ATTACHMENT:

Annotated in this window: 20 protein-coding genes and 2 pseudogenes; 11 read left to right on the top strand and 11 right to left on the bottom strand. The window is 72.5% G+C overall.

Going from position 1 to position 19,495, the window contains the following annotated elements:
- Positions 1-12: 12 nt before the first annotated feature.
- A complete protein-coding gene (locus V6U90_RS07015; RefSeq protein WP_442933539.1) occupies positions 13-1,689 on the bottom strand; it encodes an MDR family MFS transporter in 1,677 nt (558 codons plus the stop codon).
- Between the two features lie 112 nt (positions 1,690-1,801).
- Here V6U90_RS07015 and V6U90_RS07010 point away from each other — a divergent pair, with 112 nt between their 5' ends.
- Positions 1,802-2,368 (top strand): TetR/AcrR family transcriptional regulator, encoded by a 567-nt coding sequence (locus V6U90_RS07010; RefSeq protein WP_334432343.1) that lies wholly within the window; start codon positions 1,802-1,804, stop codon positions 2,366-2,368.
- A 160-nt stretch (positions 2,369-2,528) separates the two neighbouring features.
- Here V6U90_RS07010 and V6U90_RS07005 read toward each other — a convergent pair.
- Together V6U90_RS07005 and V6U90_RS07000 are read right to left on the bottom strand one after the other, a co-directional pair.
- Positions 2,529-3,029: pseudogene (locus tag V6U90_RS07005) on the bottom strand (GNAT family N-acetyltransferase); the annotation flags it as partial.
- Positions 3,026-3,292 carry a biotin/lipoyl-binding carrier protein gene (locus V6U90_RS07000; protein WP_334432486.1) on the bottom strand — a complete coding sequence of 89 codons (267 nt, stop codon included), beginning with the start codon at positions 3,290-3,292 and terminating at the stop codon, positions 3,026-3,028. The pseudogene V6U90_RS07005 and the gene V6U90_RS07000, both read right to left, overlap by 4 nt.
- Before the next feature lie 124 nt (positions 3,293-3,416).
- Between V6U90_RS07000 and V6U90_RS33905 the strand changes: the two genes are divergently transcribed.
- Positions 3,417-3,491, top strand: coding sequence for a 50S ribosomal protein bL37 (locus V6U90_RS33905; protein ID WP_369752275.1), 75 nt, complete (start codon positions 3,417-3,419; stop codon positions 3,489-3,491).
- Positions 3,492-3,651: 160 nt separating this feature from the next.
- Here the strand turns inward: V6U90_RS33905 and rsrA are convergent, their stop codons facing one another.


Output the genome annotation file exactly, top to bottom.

Annotated in this window: 20 protein-coding genes and 2 pseudogenes; 11 read left to right on the top strand and 11 right to left on the bottom strand. The window is 72.5% G+C overall.

Going from position 1 to position 19,495, the window contains the following annotated elements:
- Positions 1-12: 12 nt before the first annotated feature.
- A complete protein-coding gene (locus V6U90_RS07015; RefSeq protein WP_442933539.1) occupies positions 13-1,689 on the bottom strand; it encodes an MDR family MFS transporter in 1,677 nt (558 codons plus the stop codon).
- Between the two features lie 112 nt (positions 1,690-1,801).
- Here V6U90_RS07015 and V6U90_RS07010 point away from each other — a divergent pair, with 112 nt between their 5' ends.
- Positions 1,802-2,368 (top strand): TetR/AcrR family transcriptional regulator, encoded by a 567-nt coding sequence (locus V6U90_RS07010; RefSeq protein WP_334432343.1) that lies wholly within the window; start codon positions 1,802-1,804, stop codon positions 2,366-2,368.
- A 160-nt stretch (positions 2,369-2,528) separates the two neighbouring features.
- Here V6U90_RS07010 and V6U90_RS07005 read toward each other — a convergent pair.
- Together V6U90_RS07005 and V6U90_RS07000 are read right to left on the bottom strand one after the other, a co-directional pair.
- Positions 2,529-3,029: pseudogene (locus tag V6U90_RS07005) on the bottom strand (GNAT family N-acetyltransferase); the annotation flags it as partial.
- Positions 3,026-3,292 carry a biotin/lipoyl-binding carrier protein gene (locus V6U90_RS07000; protein WP_334432486.1) on the bottom strand — a complete coding sequence of 89 codons (267 nt, stop codon included), beginning with the start codon at positions 3,290-3,292 and terminating at the stop codon, positions 3,026-3,028. The pseudogene V6U90_RS07005 and the gene V6U90_RS07000, both read right to left, overlap by 4 nt.
- Before the next feature lie 124 nt (positions 3,293-3,416).
- Between V6U90_RS07000 and V6U90_RS33905 the strand changes: the two genes are divergently transcribed.
- Positions 3,417-3,491, top strand: coding sequence for a 50S ribosomal protein bL37 (locus V6U90_RS33905; protein ID WP_369752275.1), 75 nt, complete (start codon positions 3,417-3,419; stop codon positions 3,489-3,491).
- Positions 3,492-3,651: 160 nt separating this feature from the next.
- Here the strand turns inward: V6U90_RS33905 and rsrA are convergent, their stop codons facing one another.